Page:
May 12, 2011
Elementary-level school children in rural southwest Virginia will become the beneficiaries of an IBM Faculty Award presented to Wu Feng, associate professor of computer science and electrical and computer engineering at Virginia Tech.
Prof. Feng is using the $16,000 award to develop and deliver a computer science curriculum to children in kindergarten through eighth grades via virtual computing. Mark Gardner of Virginia Tech’s Office of Information Technology is collaborating with this effort.
“We are extending and integrating our use of virtual computing with the Apache Virtual Computing Laboratory in order to improve the educational opportunities in science and engineering for students in rural and economically disadvantaged areas. The project will leverage an instantiation of the Virtual Computing Laboratory at Virginia Tech to host a visually-oriented computer science curriculum for kindergarten and elementary school children,” Prof. Feng said.
“The project will also allow the computing laboratory’s software to be more easily deployed across a broader diversity of organizations, as well as make virtual computing more accessible to elementary and middle school children,” Prof. Feng added.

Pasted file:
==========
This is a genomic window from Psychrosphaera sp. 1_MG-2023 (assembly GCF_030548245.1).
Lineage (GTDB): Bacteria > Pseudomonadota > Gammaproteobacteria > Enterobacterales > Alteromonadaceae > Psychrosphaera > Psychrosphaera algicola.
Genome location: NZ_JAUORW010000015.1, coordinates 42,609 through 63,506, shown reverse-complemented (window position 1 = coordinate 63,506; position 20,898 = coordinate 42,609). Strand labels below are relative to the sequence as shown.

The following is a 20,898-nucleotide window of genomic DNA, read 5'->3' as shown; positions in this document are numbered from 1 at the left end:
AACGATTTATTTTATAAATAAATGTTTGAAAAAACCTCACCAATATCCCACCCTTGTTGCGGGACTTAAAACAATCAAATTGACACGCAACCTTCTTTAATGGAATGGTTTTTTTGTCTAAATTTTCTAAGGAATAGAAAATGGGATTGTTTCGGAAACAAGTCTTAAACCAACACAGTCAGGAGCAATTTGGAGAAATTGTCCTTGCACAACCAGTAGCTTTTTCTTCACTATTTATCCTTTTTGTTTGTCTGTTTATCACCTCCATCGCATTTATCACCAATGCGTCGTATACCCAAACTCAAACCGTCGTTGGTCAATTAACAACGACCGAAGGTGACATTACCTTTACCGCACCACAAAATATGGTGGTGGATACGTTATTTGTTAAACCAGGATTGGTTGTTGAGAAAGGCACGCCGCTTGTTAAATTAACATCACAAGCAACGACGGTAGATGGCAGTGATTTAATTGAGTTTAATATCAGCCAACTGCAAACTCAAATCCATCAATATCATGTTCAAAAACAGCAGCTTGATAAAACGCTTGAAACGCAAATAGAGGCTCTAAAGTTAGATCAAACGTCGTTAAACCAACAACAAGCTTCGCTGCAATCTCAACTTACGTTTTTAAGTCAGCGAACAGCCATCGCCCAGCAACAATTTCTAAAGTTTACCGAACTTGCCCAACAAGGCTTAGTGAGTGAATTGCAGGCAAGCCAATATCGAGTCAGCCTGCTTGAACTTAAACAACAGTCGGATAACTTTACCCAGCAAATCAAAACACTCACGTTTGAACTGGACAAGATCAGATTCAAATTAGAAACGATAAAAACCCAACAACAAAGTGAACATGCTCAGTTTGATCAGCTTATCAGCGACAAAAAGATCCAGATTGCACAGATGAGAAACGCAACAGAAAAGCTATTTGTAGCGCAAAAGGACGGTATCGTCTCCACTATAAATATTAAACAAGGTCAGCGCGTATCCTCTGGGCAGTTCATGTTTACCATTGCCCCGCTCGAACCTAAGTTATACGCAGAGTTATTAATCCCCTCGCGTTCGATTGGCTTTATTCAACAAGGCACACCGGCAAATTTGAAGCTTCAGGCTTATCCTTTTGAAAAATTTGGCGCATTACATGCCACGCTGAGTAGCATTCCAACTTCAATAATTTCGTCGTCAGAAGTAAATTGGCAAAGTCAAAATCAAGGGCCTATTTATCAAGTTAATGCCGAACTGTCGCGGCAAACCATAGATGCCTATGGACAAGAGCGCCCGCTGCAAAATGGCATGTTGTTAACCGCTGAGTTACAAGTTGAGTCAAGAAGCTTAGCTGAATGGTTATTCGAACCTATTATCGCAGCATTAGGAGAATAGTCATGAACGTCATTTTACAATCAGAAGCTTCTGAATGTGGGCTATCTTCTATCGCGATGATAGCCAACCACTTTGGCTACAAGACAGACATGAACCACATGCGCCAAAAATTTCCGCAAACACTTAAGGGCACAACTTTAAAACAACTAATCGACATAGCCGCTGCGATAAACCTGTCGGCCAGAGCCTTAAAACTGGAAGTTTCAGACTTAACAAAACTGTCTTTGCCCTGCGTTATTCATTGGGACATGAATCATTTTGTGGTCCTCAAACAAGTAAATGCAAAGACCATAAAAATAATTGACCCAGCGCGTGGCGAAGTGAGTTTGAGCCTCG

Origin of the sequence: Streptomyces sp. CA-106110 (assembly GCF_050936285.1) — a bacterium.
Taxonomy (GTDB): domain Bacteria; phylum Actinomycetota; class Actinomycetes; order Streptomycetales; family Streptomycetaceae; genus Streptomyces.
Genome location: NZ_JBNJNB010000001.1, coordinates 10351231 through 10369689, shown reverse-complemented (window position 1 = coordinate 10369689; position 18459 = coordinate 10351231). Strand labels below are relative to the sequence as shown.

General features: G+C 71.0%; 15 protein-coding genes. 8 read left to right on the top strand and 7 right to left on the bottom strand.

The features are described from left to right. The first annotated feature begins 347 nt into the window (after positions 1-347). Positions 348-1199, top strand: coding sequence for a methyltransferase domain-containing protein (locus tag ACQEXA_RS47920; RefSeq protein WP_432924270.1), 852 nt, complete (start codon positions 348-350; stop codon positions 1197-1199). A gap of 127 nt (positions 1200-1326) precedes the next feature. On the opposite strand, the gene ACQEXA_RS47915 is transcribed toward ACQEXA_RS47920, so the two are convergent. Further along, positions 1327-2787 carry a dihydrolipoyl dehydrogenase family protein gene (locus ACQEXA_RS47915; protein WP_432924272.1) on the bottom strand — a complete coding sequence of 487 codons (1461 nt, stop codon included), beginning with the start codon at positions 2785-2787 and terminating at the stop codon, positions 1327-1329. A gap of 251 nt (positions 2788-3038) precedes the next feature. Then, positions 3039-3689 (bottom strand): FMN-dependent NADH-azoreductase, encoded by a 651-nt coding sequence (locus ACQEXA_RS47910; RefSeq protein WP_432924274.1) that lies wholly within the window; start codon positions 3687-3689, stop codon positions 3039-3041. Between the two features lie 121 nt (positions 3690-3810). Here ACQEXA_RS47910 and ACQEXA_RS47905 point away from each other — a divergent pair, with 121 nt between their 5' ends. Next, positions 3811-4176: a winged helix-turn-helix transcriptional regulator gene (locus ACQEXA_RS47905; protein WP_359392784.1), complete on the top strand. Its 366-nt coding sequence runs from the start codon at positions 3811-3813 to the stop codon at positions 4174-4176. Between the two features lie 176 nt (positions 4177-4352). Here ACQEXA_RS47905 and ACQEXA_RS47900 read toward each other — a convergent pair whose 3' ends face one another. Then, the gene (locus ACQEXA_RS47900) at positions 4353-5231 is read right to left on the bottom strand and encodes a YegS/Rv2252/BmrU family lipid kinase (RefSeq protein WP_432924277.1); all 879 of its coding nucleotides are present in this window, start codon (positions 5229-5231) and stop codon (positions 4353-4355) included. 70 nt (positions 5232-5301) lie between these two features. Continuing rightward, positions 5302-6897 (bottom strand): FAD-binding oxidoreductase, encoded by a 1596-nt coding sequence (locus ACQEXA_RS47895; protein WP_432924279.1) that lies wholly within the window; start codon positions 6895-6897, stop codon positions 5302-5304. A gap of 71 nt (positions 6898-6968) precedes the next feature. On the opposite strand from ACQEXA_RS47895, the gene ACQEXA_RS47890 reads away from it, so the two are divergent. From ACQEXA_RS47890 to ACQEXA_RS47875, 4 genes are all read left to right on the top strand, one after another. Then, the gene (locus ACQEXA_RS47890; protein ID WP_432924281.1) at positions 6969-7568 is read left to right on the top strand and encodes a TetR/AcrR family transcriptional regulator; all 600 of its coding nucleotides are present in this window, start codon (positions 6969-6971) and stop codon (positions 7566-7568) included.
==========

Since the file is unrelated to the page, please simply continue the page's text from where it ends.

Access to the curriculum hosted at Virginia Tech’s Virtual Computing Laboratory will be supported via an existing high-speed network in southwest and southern Virginia, thanks to the Mid-Atlantic Broadband Cooperative, and through new fiber optic communication to be developed under the Allegheny Fiber project. The new fiber network extends communications technologies into the complicated terrain of ridges and valleys of rural Virginia.
As the computer science curriculum for kindergartners through eighth graders continues to evolve and a production-ready instantiation of the Apache Virtual Computing Laboratory is readied, Prof. Feng predicted the integrated project, combining K-8 computer science curriculum with virtual computing, will be widely deployed and supported for elementary schools by the summer of 2011.